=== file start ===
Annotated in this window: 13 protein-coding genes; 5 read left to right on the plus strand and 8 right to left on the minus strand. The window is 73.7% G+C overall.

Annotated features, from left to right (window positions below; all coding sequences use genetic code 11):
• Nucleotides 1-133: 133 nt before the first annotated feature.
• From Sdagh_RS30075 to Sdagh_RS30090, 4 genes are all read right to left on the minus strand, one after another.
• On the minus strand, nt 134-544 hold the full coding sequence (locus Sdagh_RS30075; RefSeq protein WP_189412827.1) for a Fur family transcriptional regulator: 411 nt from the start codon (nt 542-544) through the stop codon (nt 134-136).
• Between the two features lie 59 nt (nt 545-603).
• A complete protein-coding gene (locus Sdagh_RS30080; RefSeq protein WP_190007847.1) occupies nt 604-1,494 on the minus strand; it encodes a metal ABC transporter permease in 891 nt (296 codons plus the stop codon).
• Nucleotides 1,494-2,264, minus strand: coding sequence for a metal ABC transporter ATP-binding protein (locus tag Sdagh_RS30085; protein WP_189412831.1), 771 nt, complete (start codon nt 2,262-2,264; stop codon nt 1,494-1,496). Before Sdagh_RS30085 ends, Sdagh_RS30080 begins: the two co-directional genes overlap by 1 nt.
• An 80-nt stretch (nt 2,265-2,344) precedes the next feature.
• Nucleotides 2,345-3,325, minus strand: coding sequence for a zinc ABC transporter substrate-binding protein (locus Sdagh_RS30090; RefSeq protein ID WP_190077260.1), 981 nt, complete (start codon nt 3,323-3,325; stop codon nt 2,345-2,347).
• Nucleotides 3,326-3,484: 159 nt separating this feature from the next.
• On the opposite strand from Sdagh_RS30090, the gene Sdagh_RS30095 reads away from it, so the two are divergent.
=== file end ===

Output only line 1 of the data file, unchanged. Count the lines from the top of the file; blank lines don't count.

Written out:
Annotated in this window: 13 protein-coding genes; 5 read left to right on the plus strand and 8 right to left on the minus strand. The window is 73.7% G+C overall.